dry periods for the remaining days of the month. The area
received a total of 39 rainy days in the whole year. This
rainfall regime resulted in initial good germination of
seeds in all the plots, but farther establishment of grass
seedling was truncated by the lack of enough moisture.
Rainfall together with soil moisture balance has an
overwhelming effect on vegetation structure, composition
and productivity. The rainfall regime witnessed during the
study period suggests that the rains in the semi-arid
lands of south eastern Kenya are usually low, erratic and
unpredictable in space and time. High variability in rainfall
amounts and distribution are common characteristics of
semi-arid rangelands (Pratt and Gwynne, 1977; Ekaya et
al., 2001), leading to low soil moisture deficits. Rainfall
trends in the study areas are illustrated in Figure 2.
According to the Kamba agro-pastoralists living in
Kibwezi district, climatic factors, namely low amounts of
Mganga et al. 433
■ Enteropogon macrostachyus ▲ Eragrostis superba ● Cenchrus ciliaris.
0
10
20
30
40
50
60
1
2
3
4
5
6
7
8
9
10
11
12
13
14
Daily Percentage (%) Germination
Figure 1. Daily percentage seed germination of Enteropogon macrostachyus, Eragrostis superba
and Cenchrus ciliaris, under room conditions (30º C) in the study area (Set of two year old seeds).
0
200
400
600
800
1000
1200
1400
1993
1994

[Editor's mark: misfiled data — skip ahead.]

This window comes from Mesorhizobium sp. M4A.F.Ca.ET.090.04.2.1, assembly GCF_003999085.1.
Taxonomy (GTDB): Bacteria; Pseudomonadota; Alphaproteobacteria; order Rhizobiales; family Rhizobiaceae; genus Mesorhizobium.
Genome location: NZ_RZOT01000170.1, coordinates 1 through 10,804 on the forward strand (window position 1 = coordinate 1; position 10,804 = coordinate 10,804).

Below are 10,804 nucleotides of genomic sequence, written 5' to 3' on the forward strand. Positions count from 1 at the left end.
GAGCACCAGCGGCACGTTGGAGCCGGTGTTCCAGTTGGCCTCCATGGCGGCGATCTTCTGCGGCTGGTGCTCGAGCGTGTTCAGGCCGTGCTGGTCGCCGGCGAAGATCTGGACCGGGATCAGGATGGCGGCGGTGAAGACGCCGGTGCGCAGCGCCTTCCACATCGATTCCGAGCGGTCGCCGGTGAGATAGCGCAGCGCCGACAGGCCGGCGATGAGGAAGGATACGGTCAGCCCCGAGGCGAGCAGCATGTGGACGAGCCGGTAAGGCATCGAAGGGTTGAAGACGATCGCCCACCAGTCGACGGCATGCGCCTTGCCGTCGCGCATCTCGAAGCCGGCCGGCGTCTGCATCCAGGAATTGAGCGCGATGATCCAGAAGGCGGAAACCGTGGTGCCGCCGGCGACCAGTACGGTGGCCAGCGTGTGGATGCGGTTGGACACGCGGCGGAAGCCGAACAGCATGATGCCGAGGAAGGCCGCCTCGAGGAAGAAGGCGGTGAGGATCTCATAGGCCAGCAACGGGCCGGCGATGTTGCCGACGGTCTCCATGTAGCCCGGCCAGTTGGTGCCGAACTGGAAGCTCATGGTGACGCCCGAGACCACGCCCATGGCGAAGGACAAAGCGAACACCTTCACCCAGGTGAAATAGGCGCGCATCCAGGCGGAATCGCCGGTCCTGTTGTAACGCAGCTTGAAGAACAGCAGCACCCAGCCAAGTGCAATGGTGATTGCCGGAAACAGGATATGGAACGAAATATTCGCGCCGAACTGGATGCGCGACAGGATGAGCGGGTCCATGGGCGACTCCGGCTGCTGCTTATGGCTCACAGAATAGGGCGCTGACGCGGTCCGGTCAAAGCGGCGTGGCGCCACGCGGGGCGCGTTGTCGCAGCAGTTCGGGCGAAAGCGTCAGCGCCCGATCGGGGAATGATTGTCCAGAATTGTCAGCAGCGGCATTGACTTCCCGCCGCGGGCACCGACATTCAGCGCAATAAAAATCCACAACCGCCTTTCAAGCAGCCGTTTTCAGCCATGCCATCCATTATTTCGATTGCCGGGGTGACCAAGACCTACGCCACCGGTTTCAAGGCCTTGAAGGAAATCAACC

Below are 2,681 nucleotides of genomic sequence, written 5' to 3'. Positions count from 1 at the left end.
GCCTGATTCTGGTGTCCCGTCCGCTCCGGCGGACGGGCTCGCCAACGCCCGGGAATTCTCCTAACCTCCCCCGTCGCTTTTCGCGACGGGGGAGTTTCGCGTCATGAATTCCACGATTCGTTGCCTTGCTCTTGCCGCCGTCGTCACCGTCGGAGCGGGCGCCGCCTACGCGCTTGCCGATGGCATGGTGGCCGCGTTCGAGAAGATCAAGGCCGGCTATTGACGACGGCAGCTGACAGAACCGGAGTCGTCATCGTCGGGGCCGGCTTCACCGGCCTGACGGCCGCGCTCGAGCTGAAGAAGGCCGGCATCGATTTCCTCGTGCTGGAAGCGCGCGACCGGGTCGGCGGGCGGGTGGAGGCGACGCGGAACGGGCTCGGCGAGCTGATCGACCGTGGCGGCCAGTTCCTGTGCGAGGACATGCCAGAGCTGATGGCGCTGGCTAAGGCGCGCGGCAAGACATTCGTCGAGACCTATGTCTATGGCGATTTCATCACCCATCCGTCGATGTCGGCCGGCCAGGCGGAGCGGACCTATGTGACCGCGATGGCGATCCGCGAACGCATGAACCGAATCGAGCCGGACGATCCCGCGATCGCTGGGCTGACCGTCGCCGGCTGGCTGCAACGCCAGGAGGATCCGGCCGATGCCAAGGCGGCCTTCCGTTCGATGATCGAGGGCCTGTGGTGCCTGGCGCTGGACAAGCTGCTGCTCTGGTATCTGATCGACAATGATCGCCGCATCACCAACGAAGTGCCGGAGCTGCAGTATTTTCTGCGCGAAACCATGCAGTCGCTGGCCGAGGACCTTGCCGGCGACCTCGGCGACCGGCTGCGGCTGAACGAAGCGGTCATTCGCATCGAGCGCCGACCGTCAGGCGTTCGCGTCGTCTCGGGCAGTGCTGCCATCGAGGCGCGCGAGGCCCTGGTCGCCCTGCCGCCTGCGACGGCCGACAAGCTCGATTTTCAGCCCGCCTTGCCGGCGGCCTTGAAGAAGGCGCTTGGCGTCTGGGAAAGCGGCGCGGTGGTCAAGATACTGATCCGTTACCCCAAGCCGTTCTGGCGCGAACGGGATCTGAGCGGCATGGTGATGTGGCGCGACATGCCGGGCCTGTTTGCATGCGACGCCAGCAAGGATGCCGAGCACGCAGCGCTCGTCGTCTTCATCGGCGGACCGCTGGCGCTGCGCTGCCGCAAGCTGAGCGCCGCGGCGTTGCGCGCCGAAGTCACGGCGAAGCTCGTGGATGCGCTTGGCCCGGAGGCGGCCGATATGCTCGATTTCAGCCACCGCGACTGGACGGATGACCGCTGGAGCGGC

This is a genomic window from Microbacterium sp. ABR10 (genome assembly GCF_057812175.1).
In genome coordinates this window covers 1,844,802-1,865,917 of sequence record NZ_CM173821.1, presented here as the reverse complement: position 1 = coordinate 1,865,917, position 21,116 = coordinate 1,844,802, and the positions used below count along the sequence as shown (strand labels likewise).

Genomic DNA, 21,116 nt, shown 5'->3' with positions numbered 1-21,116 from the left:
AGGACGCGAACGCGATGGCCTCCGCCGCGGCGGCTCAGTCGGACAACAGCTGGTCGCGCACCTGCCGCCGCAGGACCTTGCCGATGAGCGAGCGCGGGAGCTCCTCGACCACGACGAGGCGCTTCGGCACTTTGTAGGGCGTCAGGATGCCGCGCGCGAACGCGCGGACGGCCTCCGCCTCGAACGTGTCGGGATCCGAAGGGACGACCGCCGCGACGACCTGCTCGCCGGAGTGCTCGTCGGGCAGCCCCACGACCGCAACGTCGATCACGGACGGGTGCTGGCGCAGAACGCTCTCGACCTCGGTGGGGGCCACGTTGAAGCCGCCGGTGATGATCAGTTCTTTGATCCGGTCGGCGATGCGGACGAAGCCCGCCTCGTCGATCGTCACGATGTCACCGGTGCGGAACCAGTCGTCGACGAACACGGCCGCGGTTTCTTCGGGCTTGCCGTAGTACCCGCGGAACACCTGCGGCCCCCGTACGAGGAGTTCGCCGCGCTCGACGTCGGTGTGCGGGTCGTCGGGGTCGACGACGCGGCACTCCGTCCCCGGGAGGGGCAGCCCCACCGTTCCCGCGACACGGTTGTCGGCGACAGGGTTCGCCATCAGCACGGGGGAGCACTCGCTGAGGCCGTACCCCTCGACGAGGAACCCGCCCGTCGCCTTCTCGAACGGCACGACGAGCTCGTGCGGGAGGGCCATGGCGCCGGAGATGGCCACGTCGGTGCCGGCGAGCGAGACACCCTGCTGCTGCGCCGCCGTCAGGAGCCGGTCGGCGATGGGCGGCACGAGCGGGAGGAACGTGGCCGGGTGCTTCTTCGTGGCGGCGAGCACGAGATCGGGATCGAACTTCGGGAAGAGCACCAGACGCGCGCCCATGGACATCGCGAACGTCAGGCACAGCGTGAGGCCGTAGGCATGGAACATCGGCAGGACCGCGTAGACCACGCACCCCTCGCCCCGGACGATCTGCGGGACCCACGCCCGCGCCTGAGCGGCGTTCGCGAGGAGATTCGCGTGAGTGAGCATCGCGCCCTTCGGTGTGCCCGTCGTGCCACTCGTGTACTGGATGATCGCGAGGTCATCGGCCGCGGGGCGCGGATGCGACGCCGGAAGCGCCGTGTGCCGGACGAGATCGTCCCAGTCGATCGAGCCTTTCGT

1995
1996
1997
1998
1999
2000
2001
2002
2003
2004
2005
2006
2007
2008
Year
Rainfall (mm)
Rainfall
Mean Rainfall
Figure 2. Annual rainfall in the study area (1993-2008).
rainfall and recurrent droughts common in the study area
are the main factors which contribute immensely to
rangeland rehabilitation failures. Out of all the farmers
who practice reseeding, 92% have experienced rehabi-
litation failures and attributed this to low amounts of
rainfall received during the respective year. Results from
the questionnaire mirrored the results on site where there
was poor establishment despite initial good germination.
Low amounts of rainfall reflected by the soil moisture
deficits hinder seed germination. Soil analysis results
showed the soil moisture content in the study area to be
as low as 6.87%. Similarly Mnene (2006) noted that when
a seed stock is healthy, the main environmental factors
that will stop seeds from germinating and establishing in
the semi-arid rangelands are soil type and moisture. 24%
of the agropastoral farmers practicing reseeding asserted
that flush floods and soil erosion contribute to reha-
bilitation failures. Rainfall in semi-arid Kenya is often of
high intensity and lasts within a very short period of time,
that is, flush floods. This coupled with the problematic
nature of the semi-arid soils characterized by high levels
of salinity and sodicity, poor drainage, soil erosion, soil
compaction, soil crusting and low soil fertility (Biamah,
2005) exposes the sown grass seeds to agents of ero-
sion notably water and wind. The water often transports
the sown grass seeds as it flows along the gradient.
Heavy storms also destroy the shallow microcatchments
meant to trap the water. Soil crusting farther hinders
seedling emergence from the soil. This combination of
climatic and edaphic factors leads to poor rates of
434 Afr. J. Environ. Sci. Technol.